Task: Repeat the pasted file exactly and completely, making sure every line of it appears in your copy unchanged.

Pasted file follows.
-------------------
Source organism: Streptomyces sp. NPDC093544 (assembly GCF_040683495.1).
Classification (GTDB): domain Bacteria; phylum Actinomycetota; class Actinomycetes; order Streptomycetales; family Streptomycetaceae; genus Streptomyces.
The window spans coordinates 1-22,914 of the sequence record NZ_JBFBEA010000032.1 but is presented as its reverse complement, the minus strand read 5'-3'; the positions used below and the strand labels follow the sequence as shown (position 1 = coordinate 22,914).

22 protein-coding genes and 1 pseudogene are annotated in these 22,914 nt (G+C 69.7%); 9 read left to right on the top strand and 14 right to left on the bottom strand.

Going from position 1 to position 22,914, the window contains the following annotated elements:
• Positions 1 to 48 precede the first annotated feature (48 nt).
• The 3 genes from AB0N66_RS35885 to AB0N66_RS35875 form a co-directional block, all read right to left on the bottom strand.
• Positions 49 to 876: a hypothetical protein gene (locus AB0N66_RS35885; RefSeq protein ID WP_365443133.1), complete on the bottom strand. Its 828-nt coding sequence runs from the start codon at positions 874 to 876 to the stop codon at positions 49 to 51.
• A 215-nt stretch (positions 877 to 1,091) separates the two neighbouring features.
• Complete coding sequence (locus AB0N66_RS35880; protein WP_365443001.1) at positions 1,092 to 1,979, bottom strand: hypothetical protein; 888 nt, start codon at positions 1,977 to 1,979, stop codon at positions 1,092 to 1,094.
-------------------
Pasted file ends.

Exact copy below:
Source organism: Streptomyces sp. NPDC093544 (assembly GCF_040683495.1).
Classification (GTDB): domain Bacteria; phylum Actinomycetota; class Actinomycetes; order Streptomycetales; family Streptomycetaceae; genus Streptomyces.
The window spans coordinates 1-22,914 of the sequence record NZ_JBFBEA010000032.1 but is presented as its reverse complement, the minus strand read 5'-3'; the positions used below and the strand labels follow the sequence as shown (position 1 = coordinate 22,914).

22 protein-coding genes and 1 pseudogene are annotated in these 22,914 nt (G+C 69.7%); 9 read left to right on the top strand and 14 right to left on the bottom strand.

Going from position 1 to position 22,914, the window contains the following annotated elements:
• Positions 1 to 48 precede the first annotated feature (48 nt).
• The 3 genes from AB0N66_RS35885 to AB0N66_RS35875 form a co-directional block, all read right to left on the bottom strand.
• Positions 49 to 876: a hypothetical protein gene (locus AB0N66_RS35885; RefSeq protein ID WP_365443133.1), complete on the bottom strand. Its 828-nt coding sequence runs from the start codon at positions 874 to 876 to the stop codon at positions 49 to 51.
• A 215-nt stretch (positions 877 to 1,091) separates the two neighbouring features.
• Complete coding sequence (locus AB0N66_RS35880; protein WP_365443001.1) at positions 1,092 to 1,979, bottom strand: hypothetical protein; 888 nt, start codon at positions 1,977 to 1,979, stop codon at positions 1,092 to 1,094.